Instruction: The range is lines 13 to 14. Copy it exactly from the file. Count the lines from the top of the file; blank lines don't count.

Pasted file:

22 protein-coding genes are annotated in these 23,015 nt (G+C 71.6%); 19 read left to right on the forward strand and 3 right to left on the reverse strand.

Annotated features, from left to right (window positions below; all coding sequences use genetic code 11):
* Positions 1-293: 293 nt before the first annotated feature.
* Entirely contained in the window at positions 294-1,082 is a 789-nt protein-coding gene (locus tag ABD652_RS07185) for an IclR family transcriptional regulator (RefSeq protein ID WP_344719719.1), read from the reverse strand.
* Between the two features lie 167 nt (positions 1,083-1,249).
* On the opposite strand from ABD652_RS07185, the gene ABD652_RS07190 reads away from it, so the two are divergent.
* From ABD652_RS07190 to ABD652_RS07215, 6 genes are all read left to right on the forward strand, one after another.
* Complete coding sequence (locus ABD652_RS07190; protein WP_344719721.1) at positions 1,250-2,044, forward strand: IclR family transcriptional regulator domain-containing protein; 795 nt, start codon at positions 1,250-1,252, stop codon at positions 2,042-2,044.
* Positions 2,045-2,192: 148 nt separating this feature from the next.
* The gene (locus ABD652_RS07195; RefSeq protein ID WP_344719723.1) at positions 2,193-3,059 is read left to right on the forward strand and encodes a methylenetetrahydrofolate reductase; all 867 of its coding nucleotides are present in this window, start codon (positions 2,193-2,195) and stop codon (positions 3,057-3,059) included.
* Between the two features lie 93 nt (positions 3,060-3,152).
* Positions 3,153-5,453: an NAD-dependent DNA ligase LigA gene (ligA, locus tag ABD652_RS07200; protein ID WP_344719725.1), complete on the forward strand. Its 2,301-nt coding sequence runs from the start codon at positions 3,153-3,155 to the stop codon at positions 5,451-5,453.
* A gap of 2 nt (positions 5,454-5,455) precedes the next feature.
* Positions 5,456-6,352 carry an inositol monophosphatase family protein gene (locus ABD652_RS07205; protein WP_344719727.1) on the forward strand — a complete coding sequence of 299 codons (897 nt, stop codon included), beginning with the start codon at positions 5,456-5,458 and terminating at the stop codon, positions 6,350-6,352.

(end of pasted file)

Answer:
* A gap of 2 nt (positions 5,454-5,455) precedes the next feature.
* Positions 5,456-6,352 carry an inositol monophosphatase family protein gene (locus ABD652_RS07205; protein WP_344719727.1) on the forward strand — a complete coding sequence of 299 codons (897 nt, stop codon included), beginning with the start codon at positions 5,456-5,458 and terminating at the stop codon, positions 6,350-6,352.